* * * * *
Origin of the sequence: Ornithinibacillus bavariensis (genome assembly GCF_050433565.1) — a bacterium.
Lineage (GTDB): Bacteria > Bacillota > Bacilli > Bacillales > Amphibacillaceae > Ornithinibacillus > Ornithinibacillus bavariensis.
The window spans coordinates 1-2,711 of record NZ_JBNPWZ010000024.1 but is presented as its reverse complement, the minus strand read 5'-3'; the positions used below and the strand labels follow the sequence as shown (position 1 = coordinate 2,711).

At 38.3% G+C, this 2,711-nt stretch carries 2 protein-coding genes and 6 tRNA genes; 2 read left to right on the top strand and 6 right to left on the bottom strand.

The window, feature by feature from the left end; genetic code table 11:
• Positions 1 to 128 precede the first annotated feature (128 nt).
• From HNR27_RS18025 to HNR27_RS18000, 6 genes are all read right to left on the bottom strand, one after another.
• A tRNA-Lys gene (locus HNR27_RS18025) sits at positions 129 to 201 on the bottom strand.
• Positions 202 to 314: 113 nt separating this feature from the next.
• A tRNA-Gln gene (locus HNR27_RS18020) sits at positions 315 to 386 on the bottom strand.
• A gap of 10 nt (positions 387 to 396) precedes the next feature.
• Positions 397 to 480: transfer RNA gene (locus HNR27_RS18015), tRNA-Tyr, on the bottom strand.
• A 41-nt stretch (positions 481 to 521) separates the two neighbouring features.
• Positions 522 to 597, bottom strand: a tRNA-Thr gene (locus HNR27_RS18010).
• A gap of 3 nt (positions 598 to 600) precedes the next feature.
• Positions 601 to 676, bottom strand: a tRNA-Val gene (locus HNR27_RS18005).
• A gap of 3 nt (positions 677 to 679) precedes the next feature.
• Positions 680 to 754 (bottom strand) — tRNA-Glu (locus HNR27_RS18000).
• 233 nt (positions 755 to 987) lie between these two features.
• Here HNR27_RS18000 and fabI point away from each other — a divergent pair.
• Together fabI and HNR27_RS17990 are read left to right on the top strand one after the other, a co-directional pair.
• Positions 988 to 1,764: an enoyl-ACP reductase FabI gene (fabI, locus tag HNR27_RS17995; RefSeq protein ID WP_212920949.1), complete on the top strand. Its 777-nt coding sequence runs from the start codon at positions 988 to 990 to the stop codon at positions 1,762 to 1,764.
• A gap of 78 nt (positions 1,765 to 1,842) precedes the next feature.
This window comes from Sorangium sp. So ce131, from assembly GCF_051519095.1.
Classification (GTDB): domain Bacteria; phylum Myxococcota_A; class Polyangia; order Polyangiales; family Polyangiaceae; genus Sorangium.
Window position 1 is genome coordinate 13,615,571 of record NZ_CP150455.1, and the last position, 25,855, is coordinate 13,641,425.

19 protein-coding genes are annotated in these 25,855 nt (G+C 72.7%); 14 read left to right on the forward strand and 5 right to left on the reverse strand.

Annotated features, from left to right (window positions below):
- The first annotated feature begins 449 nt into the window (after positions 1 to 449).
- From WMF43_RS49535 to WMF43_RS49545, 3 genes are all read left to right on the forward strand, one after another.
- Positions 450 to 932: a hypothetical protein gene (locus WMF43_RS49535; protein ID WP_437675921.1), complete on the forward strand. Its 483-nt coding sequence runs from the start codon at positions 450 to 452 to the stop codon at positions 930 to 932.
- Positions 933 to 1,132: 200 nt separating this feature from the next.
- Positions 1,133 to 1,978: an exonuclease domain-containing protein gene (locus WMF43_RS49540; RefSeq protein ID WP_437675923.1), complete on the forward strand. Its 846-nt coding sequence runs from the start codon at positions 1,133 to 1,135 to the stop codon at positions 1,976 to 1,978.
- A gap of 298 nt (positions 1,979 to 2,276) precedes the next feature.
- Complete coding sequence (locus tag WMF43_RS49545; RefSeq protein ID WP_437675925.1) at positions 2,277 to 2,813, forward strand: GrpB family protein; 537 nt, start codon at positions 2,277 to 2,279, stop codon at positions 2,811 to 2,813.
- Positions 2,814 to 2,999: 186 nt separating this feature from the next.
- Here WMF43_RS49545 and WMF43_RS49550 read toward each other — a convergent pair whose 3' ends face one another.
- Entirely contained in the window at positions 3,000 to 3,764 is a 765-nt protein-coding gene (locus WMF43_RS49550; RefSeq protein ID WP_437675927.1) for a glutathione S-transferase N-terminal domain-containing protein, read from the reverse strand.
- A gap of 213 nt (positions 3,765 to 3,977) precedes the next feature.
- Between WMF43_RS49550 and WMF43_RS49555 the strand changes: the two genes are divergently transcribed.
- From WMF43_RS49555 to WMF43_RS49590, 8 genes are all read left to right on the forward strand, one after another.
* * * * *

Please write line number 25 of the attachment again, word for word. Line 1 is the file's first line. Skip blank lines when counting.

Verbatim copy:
Classification (GTDB): domain Bacteria; phylum Myxococcota_A; class Polyangia; order Polyangiales; family Polyangiaceae; genus Sorangium.